Snippets for 11 February 2021


Welcome to this week's edition of Snippets.


We are seeing a shift in thinking. After being in the "too hard" basket, achieving lower emissions seems to be becoming more acceptable, desirable, and achievable. All countries, and businesses, need a net zero transition plan.


When the Paris Agreement was signed, low carbon technologies as solutions to emissions looked difficult and expensive. Now they are becoming more acceptable and increasingly sought after in sectors that are the biggest emitters.


Corporates are now considering sustainability in their big picture more and more, as their customers, staff and investors are increasingly demanding it.


Partnerships can make it easier to achieve net zero emissions, and we have examples of some now happening on a global scale, and not because they have to or because of trade rules.


ACCTS, a new ”green” trade grouping, formed by six countries (including NZ) committed to using trade policy to support action on the climate, may be Britain’s way forward after Brexit.


Some cities and industries are looking at different ways of thinking: Cities, using Doughnut Economics; the Steel industry, hoping to get commitments by producers to 100% net zero emissions by 2050. Some are committed already, and we have an example of fossil free steel production happening in Sweden. And we look at a $69 million NZ government fund for the Private Sector to help reduce reliance on fossil fuel fired boilers.


Picking up other people’s discarded rubbish – would you do it? Des Watson has picked up 25 tonnes touring NZ. We support his actions.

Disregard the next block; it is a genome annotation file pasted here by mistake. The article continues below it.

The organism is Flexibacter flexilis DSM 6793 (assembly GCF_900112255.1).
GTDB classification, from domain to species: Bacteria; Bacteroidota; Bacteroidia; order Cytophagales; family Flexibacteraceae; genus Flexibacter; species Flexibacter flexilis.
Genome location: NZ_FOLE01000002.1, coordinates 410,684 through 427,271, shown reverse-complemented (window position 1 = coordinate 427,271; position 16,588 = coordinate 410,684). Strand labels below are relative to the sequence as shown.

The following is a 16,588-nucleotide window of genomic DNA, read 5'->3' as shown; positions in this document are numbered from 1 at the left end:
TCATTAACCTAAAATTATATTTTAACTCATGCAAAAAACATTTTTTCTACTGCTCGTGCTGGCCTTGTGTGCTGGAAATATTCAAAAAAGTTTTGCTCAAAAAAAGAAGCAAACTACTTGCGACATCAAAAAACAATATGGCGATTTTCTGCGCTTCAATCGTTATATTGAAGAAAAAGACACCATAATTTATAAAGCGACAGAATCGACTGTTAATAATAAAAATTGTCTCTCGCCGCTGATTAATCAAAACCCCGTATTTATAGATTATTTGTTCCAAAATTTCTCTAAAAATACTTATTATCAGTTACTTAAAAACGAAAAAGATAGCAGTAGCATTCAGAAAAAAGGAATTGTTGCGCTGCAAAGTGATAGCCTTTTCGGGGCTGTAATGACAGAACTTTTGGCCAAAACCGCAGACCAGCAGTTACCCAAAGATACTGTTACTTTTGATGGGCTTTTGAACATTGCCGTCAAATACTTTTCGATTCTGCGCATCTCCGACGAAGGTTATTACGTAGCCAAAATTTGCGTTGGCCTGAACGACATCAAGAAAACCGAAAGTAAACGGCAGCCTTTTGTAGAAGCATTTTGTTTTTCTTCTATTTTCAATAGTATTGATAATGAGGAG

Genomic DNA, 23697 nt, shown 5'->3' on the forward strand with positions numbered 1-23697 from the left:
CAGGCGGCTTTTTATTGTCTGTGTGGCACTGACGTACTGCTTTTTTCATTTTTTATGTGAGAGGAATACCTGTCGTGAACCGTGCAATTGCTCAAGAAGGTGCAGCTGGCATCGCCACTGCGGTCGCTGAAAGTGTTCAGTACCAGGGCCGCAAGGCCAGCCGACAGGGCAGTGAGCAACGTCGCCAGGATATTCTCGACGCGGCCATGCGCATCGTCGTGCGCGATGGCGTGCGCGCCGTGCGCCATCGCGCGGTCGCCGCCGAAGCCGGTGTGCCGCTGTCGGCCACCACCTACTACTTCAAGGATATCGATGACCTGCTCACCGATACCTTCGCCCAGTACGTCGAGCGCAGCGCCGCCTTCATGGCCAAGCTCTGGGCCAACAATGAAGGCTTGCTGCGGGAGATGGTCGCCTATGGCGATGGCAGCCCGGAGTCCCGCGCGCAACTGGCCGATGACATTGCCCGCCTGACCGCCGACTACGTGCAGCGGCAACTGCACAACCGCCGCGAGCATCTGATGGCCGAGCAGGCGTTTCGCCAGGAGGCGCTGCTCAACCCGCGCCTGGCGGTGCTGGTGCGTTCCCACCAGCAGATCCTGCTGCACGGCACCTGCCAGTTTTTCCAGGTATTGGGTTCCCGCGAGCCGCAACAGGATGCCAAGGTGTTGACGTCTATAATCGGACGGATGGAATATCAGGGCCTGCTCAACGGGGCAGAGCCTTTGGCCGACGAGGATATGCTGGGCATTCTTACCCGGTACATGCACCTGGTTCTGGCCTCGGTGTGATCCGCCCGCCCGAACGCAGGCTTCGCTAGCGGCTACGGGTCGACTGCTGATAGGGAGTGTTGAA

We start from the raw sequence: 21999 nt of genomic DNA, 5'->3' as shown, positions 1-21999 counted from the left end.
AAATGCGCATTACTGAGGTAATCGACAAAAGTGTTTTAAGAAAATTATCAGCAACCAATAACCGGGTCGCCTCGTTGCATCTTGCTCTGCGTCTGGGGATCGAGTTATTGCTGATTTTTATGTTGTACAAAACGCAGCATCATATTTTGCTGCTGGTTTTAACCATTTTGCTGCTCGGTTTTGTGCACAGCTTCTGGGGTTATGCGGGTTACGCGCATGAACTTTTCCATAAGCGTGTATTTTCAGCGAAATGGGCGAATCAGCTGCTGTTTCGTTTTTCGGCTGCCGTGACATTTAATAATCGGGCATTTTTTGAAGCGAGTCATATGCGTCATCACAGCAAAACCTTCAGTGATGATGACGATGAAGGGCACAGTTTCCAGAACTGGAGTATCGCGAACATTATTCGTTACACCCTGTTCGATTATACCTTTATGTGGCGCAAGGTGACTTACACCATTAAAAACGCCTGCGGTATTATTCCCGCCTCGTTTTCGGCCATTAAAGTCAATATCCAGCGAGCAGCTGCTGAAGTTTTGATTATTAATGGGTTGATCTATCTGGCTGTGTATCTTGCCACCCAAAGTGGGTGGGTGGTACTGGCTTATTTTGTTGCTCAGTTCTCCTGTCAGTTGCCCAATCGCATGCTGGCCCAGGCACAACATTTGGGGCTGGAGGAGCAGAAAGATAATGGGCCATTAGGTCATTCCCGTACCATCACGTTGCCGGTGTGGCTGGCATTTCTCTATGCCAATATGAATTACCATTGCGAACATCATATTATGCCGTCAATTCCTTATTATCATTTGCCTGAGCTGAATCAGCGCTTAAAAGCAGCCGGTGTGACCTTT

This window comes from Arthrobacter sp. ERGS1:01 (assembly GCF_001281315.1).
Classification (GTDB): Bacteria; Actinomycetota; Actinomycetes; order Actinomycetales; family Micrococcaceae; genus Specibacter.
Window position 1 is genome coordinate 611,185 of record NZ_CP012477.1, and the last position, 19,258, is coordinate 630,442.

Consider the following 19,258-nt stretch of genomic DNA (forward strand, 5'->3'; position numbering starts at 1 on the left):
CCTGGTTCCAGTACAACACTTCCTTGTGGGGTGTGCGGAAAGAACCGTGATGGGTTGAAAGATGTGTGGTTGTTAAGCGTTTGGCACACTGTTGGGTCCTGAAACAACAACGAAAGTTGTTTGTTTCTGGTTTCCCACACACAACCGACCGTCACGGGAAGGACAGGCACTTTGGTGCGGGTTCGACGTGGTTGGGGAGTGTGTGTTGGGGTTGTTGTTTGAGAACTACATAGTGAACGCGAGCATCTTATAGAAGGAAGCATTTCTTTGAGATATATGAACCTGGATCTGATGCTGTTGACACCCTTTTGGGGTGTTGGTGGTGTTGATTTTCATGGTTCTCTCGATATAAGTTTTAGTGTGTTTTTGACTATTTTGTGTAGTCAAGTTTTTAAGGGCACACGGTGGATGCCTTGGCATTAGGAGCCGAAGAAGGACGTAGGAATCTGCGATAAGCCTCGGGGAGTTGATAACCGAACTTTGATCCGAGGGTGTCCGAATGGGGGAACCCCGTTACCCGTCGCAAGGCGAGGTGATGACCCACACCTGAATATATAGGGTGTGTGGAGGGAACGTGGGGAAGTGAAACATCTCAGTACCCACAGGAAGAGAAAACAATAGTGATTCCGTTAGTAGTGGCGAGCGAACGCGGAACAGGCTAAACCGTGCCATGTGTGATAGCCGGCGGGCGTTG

The Paris Agreement was signed in 2015 and what a difference five-years can make. In 2015, low-carbon technologies and business models could rarely compete with incumbent high-carbon solutions. Today in 2021, low-carbon solutions are competitive in sectors representing around 25% of emissions. By 2030, these solutions could be competitive in sectors representing 70% of global emissions. As this report discusses, a stealthy and irreversible revolution is today propelling us towards a zero-carbon future, which in many ways only became realistic following the signing of the Paris Agreement. Read more.....



As if to summarise this new found sense of progress, our next article examines how, in 2021, sustainability has emerged to be integral to corporate success. Indeed, for many of the world’s largest companies, sustainability is seen as key to minimising risk, increasing resilience, enhancing competitiveness and unlocking new opportunities. Furthermore, with the advent of TCFD, a company’s sustainability profile increasingly may be core to its share price and creditworthiness, even possibly affecting the cost of capital it may need for growth. Read more.....



And it is not just companies acting on their own. After a gloomy, but necessarily grounding, scene-setter, this next article introduces us to a number of partnerships, such as the Mission Possible Partnership which is creating investment-grade ‘net-zero’ sector strategies with the potential of tackling 30% of global greenhouse gas emissions. Other examples include the Global Plastic Action Partnership and IT.org (trillion trees) partnership. Together, these partnerships and alliances are helping to accelerate large scale, practical action for a net-zero, nature positive economy by 2030. Read more.....